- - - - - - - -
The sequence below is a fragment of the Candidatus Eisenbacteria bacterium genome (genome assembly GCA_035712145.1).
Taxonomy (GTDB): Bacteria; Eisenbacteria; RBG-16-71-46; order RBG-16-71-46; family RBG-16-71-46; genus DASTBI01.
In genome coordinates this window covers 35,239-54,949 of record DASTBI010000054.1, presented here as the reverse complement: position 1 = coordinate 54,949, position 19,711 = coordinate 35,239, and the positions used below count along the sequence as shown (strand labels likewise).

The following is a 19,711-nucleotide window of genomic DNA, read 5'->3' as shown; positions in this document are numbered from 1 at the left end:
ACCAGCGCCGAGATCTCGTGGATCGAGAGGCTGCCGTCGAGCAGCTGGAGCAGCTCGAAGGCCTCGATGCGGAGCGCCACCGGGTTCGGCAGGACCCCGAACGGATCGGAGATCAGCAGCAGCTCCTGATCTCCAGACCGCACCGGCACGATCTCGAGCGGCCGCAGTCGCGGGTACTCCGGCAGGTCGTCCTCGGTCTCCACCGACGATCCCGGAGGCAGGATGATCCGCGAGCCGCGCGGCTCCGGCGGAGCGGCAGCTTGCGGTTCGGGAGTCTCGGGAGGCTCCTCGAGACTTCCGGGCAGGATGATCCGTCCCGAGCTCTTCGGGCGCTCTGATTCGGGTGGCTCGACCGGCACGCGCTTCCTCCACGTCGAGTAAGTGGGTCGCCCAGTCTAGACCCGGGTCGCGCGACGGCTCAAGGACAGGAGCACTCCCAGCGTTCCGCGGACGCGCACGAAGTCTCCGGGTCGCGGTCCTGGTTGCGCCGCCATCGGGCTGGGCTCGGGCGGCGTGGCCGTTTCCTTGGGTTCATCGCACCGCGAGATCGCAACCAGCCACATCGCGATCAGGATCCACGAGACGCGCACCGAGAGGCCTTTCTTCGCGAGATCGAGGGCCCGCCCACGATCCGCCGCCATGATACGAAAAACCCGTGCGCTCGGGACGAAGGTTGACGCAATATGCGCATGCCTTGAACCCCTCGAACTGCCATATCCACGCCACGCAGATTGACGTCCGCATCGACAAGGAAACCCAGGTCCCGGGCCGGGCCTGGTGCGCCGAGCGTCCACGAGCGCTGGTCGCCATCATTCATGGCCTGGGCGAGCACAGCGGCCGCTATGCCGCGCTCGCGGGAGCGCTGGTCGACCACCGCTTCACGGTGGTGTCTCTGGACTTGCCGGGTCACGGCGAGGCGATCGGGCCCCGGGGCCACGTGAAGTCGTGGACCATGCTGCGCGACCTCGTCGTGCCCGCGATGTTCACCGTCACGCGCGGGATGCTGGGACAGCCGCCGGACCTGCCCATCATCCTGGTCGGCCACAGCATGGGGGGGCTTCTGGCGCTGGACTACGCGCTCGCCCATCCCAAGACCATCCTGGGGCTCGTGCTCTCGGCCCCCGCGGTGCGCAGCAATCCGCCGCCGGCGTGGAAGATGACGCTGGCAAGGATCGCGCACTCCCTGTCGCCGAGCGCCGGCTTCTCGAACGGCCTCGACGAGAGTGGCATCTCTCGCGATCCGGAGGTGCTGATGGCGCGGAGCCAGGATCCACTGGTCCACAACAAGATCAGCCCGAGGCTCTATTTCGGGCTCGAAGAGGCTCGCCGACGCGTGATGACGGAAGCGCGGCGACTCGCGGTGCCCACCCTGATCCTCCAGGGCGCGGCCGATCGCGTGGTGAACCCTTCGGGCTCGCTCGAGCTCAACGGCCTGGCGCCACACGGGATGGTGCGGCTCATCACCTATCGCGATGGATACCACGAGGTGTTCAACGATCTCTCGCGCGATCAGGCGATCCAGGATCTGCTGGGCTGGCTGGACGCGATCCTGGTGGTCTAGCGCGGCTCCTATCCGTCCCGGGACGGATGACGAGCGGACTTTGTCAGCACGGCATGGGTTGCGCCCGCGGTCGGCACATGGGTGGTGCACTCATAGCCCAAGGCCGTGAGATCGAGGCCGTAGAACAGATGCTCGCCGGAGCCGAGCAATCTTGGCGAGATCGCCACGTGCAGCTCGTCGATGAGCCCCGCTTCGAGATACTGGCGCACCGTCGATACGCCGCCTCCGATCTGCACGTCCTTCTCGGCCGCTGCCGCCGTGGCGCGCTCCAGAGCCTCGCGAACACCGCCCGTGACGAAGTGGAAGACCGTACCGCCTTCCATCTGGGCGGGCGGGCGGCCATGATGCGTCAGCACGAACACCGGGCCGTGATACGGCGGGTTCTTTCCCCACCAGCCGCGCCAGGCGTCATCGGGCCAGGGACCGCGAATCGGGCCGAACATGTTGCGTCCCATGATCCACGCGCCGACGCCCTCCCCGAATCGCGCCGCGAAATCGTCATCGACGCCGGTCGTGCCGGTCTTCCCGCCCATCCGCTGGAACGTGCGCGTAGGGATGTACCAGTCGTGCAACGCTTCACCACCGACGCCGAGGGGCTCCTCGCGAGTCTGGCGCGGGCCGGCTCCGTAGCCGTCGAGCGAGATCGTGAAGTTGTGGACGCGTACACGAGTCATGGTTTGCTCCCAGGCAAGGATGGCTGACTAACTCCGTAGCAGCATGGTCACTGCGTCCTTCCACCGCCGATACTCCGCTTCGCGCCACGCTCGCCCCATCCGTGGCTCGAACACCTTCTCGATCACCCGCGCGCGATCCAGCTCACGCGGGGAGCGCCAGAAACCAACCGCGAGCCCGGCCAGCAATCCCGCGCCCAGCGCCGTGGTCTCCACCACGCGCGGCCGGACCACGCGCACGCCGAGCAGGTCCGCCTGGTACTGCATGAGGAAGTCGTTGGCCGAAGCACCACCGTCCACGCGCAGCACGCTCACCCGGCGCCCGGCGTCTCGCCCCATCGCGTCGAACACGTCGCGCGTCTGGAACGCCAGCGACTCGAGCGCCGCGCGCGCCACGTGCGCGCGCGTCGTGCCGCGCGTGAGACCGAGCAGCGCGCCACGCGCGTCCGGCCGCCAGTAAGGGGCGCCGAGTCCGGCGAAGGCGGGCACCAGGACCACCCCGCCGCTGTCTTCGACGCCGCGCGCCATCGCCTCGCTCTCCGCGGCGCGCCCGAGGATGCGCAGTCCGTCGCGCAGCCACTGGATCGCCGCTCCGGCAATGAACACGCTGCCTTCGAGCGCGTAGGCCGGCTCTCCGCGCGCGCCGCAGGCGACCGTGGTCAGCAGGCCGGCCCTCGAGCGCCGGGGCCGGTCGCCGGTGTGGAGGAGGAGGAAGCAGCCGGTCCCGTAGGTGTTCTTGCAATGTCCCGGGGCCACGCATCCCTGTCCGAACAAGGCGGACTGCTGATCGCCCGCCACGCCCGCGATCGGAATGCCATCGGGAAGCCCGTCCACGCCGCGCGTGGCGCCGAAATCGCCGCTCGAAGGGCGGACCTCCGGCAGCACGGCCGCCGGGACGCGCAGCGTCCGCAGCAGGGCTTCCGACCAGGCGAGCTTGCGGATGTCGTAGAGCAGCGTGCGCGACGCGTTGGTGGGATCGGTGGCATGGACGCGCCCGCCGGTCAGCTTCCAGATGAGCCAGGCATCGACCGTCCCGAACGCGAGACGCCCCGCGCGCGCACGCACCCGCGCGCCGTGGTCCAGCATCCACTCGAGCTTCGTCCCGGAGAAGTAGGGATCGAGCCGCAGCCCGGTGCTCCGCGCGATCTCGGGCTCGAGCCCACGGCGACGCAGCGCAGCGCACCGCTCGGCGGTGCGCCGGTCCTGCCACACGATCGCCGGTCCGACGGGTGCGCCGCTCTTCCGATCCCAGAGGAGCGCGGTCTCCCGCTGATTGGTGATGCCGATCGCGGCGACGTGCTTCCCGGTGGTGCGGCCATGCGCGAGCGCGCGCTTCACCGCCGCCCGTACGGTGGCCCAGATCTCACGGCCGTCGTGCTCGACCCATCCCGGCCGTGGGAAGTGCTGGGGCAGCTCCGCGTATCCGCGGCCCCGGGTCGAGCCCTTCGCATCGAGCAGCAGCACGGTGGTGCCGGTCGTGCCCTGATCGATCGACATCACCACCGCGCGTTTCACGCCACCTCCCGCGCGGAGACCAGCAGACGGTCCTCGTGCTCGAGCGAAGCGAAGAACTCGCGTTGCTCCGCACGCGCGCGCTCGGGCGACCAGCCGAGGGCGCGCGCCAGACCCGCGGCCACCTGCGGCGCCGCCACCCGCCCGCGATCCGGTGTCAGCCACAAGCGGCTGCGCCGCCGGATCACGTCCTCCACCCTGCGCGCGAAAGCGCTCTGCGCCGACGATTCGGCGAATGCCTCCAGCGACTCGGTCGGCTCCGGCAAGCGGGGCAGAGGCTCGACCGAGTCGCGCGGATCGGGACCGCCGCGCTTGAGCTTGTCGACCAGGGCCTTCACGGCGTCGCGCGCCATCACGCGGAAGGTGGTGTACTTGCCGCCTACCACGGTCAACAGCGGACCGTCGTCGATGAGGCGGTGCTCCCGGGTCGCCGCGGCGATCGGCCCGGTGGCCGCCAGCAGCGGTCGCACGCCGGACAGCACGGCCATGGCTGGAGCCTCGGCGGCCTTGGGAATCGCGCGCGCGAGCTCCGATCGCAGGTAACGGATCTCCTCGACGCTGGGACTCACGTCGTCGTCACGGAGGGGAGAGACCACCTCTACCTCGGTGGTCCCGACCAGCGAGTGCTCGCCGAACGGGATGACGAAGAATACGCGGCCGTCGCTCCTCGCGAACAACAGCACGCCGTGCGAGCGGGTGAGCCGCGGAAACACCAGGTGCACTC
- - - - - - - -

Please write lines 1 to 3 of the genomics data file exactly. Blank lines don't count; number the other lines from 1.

The sequence below is a fragment of the Candidatus Eisenbacteria bacterium genome (genome assembly GCA_035712145.1).
Taxonomy (GTDB): Bacteria; Eisenbacteria; RBG-16-71-46; order RBG-16-71-46; family RBG-16-71-46; genus DASTBI01.
In genome coordinates this window covers 35,239-54,949 of record DASTBI010000054.1, presented here as the reverse complement: position 1 = coordinate 54,949, position 19,711 = coordinate 35,239, and the positions used below count along the sequence as shown (strand labels likewise).